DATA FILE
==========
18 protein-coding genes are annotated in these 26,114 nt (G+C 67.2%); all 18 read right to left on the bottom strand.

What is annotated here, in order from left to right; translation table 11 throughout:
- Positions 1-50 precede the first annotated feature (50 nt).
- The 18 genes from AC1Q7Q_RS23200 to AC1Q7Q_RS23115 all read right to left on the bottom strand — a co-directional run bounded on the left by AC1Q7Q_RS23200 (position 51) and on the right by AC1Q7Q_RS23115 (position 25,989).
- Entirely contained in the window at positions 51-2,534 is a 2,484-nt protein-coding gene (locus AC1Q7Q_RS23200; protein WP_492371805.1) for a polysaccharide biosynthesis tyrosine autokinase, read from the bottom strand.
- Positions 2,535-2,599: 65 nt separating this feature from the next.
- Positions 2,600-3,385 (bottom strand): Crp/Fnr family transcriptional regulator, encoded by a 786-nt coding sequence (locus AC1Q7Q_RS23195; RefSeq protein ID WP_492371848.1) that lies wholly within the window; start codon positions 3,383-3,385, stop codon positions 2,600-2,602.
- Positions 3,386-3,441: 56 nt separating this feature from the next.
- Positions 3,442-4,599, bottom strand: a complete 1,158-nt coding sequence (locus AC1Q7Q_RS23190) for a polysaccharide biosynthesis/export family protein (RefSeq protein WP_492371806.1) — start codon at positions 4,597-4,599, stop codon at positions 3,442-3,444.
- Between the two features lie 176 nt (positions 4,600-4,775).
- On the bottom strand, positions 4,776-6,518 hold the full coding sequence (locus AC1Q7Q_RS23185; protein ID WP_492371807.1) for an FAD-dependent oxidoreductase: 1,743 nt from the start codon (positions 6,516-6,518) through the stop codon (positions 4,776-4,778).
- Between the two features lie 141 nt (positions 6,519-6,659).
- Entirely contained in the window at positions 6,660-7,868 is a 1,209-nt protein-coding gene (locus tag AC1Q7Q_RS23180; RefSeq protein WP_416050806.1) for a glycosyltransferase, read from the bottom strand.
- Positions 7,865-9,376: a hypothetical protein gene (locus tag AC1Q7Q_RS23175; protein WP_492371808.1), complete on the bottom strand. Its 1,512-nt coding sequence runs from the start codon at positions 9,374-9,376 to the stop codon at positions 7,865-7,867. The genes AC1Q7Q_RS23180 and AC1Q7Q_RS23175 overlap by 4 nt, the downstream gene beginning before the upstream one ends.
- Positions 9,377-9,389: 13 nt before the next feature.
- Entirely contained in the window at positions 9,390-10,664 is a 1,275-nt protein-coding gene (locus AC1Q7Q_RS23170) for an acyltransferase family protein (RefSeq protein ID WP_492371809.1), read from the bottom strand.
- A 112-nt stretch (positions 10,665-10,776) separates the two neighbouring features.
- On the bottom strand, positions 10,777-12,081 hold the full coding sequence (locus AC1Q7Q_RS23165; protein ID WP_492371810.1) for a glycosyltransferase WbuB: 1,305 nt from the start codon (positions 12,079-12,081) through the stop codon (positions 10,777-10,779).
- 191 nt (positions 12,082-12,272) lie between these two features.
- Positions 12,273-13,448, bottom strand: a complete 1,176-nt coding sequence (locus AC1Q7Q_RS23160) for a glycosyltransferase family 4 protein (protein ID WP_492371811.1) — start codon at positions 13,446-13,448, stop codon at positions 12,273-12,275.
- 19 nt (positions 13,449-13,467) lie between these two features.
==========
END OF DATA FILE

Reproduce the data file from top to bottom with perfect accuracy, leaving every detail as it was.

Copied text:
18 protein-coding genes are annotated in these 26,114 nt (G+C 67.2%); all 18 read right to left on the bottom strand.

What is annotated here, in order from left to right; translation table 11 throughout:
- Positions 1-50 precede the first annotated feature (50 nt).
- The 18 genes from AC1Q7Q_RS23200 to AC1Q7Q_RS23115 all read right to left on the bottom strand — a co-directional run bounded on the left by AC1Q7Q_RS23200 (position 51) and on the right by AC1Q7Q_RS23115 (position 25,989).
- Entirely contained in the window at positions 51-2,534 is a 2,484-nt protein-coding gene (locus AC1Q7Q_RS23200; protein WP_492371805.1) for a polysaccharide biosynthesis tyrosine autokinase, read from the bottom strand.
- Positions 2,535-2,599: 65 nt separating this feature from the next.
- Positions 2,600-3,385 (bottom strand): Crp/Fnr family transcriptional regulator, encoded by a 786-nt coding sequence (locus AC1Q7Q_RS23195; RefSeq protein ID WP_492371848.1) that lies wholly within the window; start codon positions 3,383-3,385, stop codon positions 2,600-2,602.
- Positions 3,386-3,441: 56 nt separating this feature from the next.
- Positions 3,442-4,599, bottom strand: a complete 1,158-nt coding sequence (locus AC1Q7Q_RS23190) for a polysaccharide biosynthesis/export family protein (RefSeq protein WP_492371806.1) — start codon at positions 4,597-4,599, stop codon at positions 3,442-3,444.
- Between the two features lie 176 nt (positions 4,600-4,775).
- On the bottom strand, positions 4,776-6,518 hold the full coding sequence (locus AC1Q7Q_RS23185; protein ID WP_492371807.1) for an FAD-dependent oxidoreductase: 1,743 nt from the start codon (positions 6,516-6,518) through the stop codon (positions 4,776-4,778).
- Between the two features lie 141 nt (positions 6,519-6,659).
- Entirely contained in the window at positions 6,660-7,868 is a 1,209-nt protein-coding gene (locus tag AC1Q7Q_RS23180; RefSeq protein WP_416050806.1) for a glycosyltransferase, read from the bottom strand.
- Positions 7,865-9,376: a hypothetical protein gene (locus tag AC1Q7Q_RS23175; protein WP_492371808.1), complete on the bottom strand. Its 1,512-nt coding sequence runs from the start codon at positions 9,374-9,376 to the stop codon at positions 7,865-7,867. The genes AC1Q7Q_RS23180 and AC1Q7Q_RS23175 overlap by 4 nt, the downstream gene beginning before the upstream one ends.
- Positions 9,377-9,389: 13 nt before the next feature.
- Entirely contained in the window at positions 9,390-10,664 is a 1,275-nt protein-coding gene (locus AC1Q7Q_RS23170) for an acyltransferase family protein (RefSeq protein ID WP_492371809.1), read from the bottom strand.
- A 112-nt stretch (positions 10,665-10,776) separates the two neighbouring features.
- On the bottom strand, positions 10,777-12,081 hold the full coding sequence (locus AC1Q7Q_RS23165; protein ID WP_492371810.1) for a glycosyltransferase WbuB: 1,305 nt from the start codon (positions 12,079-12,081) through the stop codon (positions 10,777-10,779).
- 191 nt (positions 12,082-12,272) lie between these two features.
- Positions 12,273-13,448, bottom strand: a complete 1,176-nt coding sequence (locus AC1Q7Q_RS23160) for a glycosyltransferase family 4 protein (protein ID WP_492371811.1) — start codon at positions 13,446-13,448, stop codon at positions 12,273-12,275.
- 19 nt (positions 13,449-13,467) lie between these two features.